"...we should pass over all biographies of 'the good and the great,' while we search carefully the slight records of wretches who died in prison, in Bedlam, or upon the gallows."
~Edgar Allan Poe

Wednesday, April 23, 2014

Newspaper Clipping of the Day

This story contains a bonus: mystery blood and mystery check marks! This brief, but highly unsettling tale appeared in the "Los Angeles Times" on July 23, 1912:

J.D. Smith, who lives at No. 420 East Forty-first street, returned home after a trip through the state yesterday and found that his house had been entered while he was absent. On the door was a mysterious check mark.

Smith noticed the pencil mark when he entered the front porch. When he entered the parlor he found lying near the piano was a soft, light gray hat covered with blood. There were blood stains on the carpet and blood streaks on the piano. The lid of the instrument had been cracked from one end to the other. An inventory showed that nothing had been stolen.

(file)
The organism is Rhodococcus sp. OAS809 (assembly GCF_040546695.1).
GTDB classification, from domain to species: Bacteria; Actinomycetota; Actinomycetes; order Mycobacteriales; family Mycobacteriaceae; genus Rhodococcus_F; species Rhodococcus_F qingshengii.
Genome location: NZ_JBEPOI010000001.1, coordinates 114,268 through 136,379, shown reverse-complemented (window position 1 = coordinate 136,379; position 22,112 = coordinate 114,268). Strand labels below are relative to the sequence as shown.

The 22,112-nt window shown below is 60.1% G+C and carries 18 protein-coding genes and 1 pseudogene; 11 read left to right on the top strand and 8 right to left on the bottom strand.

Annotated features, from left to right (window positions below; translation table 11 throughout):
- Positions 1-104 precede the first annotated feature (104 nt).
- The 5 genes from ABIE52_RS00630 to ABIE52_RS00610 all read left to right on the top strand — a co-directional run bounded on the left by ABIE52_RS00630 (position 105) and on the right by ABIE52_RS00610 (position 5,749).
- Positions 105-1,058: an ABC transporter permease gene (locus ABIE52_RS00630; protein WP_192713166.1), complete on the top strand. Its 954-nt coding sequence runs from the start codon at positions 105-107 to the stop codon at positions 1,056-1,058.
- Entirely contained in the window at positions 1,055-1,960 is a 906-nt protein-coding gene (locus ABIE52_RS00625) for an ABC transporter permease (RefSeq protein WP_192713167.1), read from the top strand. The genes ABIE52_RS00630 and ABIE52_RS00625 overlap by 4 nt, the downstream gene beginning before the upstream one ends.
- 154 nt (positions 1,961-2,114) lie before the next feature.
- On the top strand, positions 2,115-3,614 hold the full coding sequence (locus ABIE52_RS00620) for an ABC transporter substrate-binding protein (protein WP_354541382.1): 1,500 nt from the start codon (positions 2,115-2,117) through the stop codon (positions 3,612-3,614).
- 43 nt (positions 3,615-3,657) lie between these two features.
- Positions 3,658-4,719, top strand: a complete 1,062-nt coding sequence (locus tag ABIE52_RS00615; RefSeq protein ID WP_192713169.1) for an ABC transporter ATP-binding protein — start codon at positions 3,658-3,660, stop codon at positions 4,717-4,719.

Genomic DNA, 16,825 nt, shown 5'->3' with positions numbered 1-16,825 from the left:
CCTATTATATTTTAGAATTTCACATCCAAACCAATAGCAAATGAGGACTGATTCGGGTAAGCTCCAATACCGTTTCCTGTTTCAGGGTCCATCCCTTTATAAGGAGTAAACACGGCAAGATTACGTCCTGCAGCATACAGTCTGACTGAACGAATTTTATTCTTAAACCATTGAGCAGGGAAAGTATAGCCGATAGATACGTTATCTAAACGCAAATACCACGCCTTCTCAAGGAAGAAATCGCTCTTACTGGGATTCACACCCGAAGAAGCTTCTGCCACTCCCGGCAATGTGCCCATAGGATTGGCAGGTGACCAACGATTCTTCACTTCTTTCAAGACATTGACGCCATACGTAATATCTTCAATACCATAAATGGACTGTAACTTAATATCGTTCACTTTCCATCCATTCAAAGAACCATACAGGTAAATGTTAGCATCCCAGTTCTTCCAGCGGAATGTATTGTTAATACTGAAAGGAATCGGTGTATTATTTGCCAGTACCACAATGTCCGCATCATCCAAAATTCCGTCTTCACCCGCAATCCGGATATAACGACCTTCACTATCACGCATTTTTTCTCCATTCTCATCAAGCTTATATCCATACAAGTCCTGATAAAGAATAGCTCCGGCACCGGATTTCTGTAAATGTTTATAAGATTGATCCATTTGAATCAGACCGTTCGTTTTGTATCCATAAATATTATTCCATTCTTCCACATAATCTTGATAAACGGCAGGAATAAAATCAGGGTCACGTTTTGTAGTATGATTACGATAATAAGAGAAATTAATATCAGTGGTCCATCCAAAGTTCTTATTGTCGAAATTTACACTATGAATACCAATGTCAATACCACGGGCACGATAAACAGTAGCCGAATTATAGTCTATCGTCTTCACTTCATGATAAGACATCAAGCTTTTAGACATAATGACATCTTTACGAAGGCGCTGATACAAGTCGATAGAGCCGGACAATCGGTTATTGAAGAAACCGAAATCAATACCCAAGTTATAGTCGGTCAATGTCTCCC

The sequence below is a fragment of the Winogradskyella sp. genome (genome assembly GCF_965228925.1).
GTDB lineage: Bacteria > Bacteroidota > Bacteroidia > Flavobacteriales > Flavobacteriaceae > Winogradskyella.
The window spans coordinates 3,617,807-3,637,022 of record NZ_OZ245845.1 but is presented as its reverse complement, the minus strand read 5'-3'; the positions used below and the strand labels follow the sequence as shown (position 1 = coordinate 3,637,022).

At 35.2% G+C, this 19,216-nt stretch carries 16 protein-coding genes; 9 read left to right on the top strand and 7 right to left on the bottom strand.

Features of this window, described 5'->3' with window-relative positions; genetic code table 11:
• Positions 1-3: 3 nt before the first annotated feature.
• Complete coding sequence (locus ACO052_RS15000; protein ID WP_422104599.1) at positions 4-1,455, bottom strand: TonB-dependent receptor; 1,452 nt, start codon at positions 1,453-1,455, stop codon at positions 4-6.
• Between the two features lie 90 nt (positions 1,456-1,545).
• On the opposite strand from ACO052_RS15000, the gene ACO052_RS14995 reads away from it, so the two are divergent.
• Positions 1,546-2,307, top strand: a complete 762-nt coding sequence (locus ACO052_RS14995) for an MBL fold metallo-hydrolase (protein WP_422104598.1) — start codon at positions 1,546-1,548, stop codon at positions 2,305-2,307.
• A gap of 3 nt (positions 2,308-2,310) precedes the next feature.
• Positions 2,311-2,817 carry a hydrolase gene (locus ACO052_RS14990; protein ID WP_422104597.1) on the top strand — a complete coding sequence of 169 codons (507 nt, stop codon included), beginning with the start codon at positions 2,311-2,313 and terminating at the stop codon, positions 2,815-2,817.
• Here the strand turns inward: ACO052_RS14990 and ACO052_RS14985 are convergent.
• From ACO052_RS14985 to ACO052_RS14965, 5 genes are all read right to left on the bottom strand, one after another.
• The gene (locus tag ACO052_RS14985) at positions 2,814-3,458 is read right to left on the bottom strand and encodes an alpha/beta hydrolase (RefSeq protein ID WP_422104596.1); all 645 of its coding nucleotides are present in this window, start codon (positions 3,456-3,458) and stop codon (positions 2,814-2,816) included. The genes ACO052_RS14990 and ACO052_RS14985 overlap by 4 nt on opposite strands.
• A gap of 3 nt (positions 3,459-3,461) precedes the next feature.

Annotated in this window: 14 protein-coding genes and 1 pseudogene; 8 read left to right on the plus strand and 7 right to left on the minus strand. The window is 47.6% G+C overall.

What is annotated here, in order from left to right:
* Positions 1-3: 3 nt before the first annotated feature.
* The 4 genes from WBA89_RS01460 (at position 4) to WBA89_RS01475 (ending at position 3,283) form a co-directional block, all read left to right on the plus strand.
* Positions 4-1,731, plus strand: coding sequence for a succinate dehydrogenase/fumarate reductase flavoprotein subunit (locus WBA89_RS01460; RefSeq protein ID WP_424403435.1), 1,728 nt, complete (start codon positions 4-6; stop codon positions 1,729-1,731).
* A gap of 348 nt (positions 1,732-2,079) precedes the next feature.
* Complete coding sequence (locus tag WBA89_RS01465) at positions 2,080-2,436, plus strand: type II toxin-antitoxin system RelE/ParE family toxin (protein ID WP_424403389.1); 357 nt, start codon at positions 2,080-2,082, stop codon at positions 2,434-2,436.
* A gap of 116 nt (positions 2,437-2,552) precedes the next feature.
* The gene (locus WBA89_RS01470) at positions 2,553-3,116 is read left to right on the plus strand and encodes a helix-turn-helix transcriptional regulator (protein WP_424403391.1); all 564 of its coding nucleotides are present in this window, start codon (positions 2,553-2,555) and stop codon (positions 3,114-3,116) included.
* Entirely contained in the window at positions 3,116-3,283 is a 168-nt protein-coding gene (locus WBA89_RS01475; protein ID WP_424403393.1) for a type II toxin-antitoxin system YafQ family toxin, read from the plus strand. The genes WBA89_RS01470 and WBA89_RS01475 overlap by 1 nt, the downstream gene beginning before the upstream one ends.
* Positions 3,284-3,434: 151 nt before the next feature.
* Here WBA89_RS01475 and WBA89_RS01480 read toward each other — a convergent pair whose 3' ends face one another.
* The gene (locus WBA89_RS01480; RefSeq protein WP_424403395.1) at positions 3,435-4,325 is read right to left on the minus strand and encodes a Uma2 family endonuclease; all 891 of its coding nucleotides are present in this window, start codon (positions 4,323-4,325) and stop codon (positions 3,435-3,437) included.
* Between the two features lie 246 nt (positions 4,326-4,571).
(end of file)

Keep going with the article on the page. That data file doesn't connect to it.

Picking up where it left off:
When Smith interrogated the neighbors he found that four other front doors had been marked with a similar check mark as that adorns his front door. No one professed to having seen either men or boys in or about the Smith house during his absence.

Detectives are investigating. They are inclined to the belief that boys entered the house and that the blood stains and broken piano resulted from a fight.

I have not found any more about this story, which is a pity. There was obviously some sort of "normal"--if creepy--explanation for all this, but I would sure like to know what in hell it might have been.

1 comment:

  1. Why the check-marks? To me, that's the most chilling part.


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